CHARLESTON — A new poll shows that even with the increase in COVID-19 cases, hospitalizations, and deaths, voters still support Gov. Jim Justice’s pandemic response. It also found a majority of voters support vaccine choice versus mandates.
The West Virginia Chamber of Commerce commissioned a poll through Virginia-based North Star Opinion Research. The poll surveyed 600 registered voters between Sept. 7-9 via live phone calls. Quotas were set by age, gender and county according to the number of voters in each county. The poll has a margin of error of 4 percent. Women were more likely to say it was a problem than men, with 90% of women saying it was a serious problem compared to 70% of men.
When asked if they agree that the COVID-19 pandemic and the delta variant are a serious problem in their communities, 80% of respondents said it was a very or somewhat serious problem while 18% said it was not a serious problem. Based on political affiliation, 76% of Republicans, 77% of independents, and 94% of Democrats said it was a serious problem.
Justice’s overall approval numbers remain high, with 59% of respondents approving and 31% disapproving. Republicans approved of Justice 69% to 23%, with independents approving 57% to 31% and Democrats approving 47% to 44%. According to the poll, 64% of respondents approve of Justice’s handling of the COVID-19 pandemic compared to 31 percent who disapprove. A majority of respondents across three categories of voters approved of Justice’s pandemic response — 67% of Republicans, 66% of independents and 57% of Democrats.
When asked about hospitalizations in their area, 51% said hospitals are reaching full capacity and 28% said there are still plenty of hospital beds. In a memo to the Chamber of Commerce, pollsters Whit Ayres and Jon McHenry said the numbers remained constant when broken down by communities. A majority of West Virginia voters expressed pessimism about the future of the pandemic, with 57% of respondents saying the worst is yet to come and 33% saying the worst is behind the state. Women were more pessimistic, with 67% saying the worst is yet to come, while 49% of men said the worst is yet to come. Democrats were the most pessimistic at 77%, with independents at 54% and Republicans at 47%.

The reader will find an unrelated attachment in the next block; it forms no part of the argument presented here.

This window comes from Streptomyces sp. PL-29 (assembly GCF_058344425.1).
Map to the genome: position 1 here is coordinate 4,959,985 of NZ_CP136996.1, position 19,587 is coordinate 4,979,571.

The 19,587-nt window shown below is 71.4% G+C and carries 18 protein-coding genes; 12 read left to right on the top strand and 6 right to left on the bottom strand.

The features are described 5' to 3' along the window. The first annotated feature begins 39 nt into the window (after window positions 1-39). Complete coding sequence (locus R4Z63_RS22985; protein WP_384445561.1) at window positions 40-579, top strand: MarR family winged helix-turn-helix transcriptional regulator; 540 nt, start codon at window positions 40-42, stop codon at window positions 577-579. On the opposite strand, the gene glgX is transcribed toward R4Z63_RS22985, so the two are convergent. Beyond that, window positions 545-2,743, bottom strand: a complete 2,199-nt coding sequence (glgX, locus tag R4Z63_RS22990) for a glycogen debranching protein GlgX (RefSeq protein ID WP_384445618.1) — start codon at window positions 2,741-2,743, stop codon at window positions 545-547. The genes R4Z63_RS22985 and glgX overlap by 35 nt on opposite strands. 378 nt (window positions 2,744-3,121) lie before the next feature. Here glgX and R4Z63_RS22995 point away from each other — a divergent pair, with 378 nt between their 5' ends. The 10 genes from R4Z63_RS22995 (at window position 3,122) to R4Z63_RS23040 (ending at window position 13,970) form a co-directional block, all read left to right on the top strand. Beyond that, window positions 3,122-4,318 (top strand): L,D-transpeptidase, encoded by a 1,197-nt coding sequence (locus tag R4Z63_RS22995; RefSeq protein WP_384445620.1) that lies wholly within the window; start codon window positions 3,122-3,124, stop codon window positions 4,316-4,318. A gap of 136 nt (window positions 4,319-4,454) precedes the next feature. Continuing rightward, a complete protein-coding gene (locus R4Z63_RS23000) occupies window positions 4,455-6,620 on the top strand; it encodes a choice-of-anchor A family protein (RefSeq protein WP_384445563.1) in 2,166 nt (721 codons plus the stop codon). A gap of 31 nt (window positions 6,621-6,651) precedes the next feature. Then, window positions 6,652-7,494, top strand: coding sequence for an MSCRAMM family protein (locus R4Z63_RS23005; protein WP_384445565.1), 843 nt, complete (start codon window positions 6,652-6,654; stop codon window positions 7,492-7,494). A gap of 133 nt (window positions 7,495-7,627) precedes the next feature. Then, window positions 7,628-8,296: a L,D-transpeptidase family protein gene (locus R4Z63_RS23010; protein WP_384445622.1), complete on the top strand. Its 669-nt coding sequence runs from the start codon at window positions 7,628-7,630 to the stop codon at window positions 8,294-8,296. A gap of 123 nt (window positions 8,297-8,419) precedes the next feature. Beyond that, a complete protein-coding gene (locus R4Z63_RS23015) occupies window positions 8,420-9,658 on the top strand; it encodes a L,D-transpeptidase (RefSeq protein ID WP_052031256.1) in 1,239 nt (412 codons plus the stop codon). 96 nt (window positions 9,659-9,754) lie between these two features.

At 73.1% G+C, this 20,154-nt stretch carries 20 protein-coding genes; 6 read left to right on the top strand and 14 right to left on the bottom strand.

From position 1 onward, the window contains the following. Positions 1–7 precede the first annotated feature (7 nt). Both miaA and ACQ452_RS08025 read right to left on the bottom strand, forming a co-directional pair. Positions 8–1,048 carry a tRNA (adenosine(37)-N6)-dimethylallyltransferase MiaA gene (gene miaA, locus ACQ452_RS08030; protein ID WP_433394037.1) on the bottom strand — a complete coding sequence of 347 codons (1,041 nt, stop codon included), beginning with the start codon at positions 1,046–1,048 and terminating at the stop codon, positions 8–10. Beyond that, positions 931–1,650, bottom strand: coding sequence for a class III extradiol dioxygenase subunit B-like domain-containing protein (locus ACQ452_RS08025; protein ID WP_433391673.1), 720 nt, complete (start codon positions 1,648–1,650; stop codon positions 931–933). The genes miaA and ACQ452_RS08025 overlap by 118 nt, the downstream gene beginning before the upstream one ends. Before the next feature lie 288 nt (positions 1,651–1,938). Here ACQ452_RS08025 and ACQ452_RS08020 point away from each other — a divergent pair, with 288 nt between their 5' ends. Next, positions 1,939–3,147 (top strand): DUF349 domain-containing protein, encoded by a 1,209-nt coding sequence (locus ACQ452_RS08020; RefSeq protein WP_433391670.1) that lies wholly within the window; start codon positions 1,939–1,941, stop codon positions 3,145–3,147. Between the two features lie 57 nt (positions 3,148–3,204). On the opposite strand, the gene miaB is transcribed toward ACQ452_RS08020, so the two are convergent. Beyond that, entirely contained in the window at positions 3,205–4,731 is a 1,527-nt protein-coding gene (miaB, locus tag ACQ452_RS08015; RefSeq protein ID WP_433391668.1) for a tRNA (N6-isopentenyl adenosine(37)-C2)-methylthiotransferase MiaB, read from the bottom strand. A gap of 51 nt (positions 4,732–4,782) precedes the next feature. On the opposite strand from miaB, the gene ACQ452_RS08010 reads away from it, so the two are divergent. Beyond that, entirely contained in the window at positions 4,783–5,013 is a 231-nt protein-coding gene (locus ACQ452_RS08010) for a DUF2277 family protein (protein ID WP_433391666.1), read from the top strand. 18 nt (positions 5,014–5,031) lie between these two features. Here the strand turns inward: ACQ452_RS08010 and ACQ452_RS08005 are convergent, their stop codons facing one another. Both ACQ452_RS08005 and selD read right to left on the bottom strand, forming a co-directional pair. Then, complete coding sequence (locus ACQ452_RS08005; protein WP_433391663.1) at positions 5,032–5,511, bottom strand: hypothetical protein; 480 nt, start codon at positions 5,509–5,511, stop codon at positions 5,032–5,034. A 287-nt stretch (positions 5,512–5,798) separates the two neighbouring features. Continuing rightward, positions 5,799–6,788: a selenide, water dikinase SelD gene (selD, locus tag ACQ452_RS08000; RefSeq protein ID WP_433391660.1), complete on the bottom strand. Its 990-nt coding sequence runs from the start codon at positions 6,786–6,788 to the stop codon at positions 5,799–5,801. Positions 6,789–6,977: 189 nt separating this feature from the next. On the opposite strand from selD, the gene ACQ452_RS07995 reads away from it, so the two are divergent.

When asked about vaccination status, 69% of respondents said they have received one of the three available COVID-19 vaccines. According to the most recent vaccine numbers from the West Virginia Department of Health and Human Resources, nearly 60% of eligible West Virginians were fully vaccinated. Broken down by political affiliation, 63% of Republicans said they were vaccinated, 66% of independents, and 90% of Democrats. “That is higher than the general population because … voters skew older than the entire population,” Ayres and McHenry wrote. “The primary driver of vaccination status is the perceived seriousness of the pandemic: 87% of voters who think COVID-19 and the delta variant are a serious problem in their community are vaccinated, compared to 56% who think the pandemic is somewhat serious, and only 36% who say it is not too serious.” “Surprisingly little regional variation exists on this question, with 50% of voters in urban areas, 51% in suburban communities, 49% in small towns, and 54% in rural areas saying hospitals are reaching full capacity,” the pollsters wrote.
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